From a spill control material manufacturing perspective, we often assumed that the lion’s share of front-line outdoor workers receives some type of oil/fuel spill control training prior to being exposed to a spill. After all, environmental risks are higher in the outdoors, and front-line workers typically encounter the initial spill.

Contrary to this belief, extensive field work with hundreds of customers across various outdoor industries has revealed that in many cases, individuals with the least amount of training are first to encounter oil spills. Often, it is only after the emergency has been identified and called in, that the environmental coordinators, qualified emergency responders or experienced spill control professionals become involved.

But why should you invest in preparing front-line workers for oil and fuel spills in the outdoors?

As with other EHS issues, an oil-based leak, drip, or spill in the outdoors evokes serious potential consequences. Whether the release is large or small, environmental contamination is a major issue.

As a result of environmental damage, the responsible party may face fines, decontamination and remediation fees, and negative publicity. Moreover, oil spills can be harmful to the health and safety of your employees.

Now, what if we told you that preparing a proactive front-line approach to oil spills could help reduce your overall risk, preventing a minor spill from becoming a major EHS catastrophe?

Helpful hints for a proactive front-line approach

In our field work, we’ve encountered three primary elements to establishing a successful front-line approach, namely:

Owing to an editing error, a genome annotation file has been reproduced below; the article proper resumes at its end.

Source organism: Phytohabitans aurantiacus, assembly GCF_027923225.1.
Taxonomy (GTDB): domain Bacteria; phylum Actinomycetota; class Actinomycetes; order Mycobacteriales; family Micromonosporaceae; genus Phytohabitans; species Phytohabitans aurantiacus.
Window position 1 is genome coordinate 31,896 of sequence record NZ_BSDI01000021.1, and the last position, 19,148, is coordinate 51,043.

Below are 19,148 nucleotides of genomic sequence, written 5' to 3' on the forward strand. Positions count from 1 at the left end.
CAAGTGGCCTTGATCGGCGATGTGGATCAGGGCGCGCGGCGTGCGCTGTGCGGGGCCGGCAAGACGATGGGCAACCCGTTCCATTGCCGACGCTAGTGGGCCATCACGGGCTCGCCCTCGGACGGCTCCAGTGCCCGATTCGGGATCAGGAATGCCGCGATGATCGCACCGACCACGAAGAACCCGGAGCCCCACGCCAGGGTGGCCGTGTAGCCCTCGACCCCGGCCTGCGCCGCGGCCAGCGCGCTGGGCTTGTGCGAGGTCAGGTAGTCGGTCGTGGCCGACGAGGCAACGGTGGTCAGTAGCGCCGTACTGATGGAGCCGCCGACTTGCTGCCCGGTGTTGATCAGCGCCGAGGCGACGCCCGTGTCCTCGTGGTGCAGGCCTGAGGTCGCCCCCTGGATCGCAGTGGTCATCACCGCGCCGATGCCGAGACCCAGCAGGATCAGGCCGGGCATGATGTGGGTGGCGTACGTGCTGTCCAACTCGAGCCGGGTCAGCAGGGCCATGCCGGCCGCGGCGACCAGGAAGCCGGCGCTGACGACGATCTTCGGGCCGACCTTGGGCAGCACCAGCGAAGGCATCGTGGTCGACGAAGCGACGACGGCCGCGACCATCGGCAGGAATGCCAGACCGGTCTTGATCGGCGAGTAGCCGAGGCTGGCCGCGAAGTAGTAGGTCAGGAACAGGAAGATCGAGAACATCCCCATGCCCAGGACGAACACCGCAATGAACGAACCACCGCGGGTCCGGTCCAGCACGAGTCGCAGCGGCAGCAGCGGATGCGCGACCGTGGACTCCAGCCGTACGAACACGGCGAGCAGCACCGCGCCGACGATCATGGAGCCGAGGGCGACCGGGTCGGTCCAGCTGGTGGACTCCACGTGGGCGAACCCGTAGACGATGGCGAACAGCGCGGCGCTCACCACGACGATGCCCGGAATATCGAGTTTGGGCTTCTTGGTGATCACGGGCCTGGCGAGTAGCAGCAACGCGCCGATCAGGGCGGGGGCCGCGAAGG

• Appropriate spill kit Contents
  • Suitable spill kit Location
  • Relevant spill kit Training

While getting one or two of these elements correct is helpful, we’ve observed that it’s nearly impossible to have a well-rounded approach without properly addressing all three of these elements.

Spill kit contents

To get started, we highly recommend that you review existing incident reports to search for patterns. During this process, organize your thoughts by building out a checklist. Among other things, be sure to ask yourself:

  • What is the primary goal of my front-line workers (e.g. will they be trained to clean up the spill or to safely contain the spill until environmental professionals arrive)?
  • How large is a typical leak, drip, or spill, and how much absorption capacity is required of my kit(s)?
  • If you are in a fixed location, and are you equipped to protect your highest risk areas (soil, groundwater, or waterways)? Or if you are mobile, to which high risk areas might you be exposed and are you equipped to protect them?
  • Are your spill control materials effective for oil leaks, drips, and spills regardless of weather conditions, rain or shine?
  • Are your spill control materials ergonomically friendly, so that they can be deployed with speed and ease?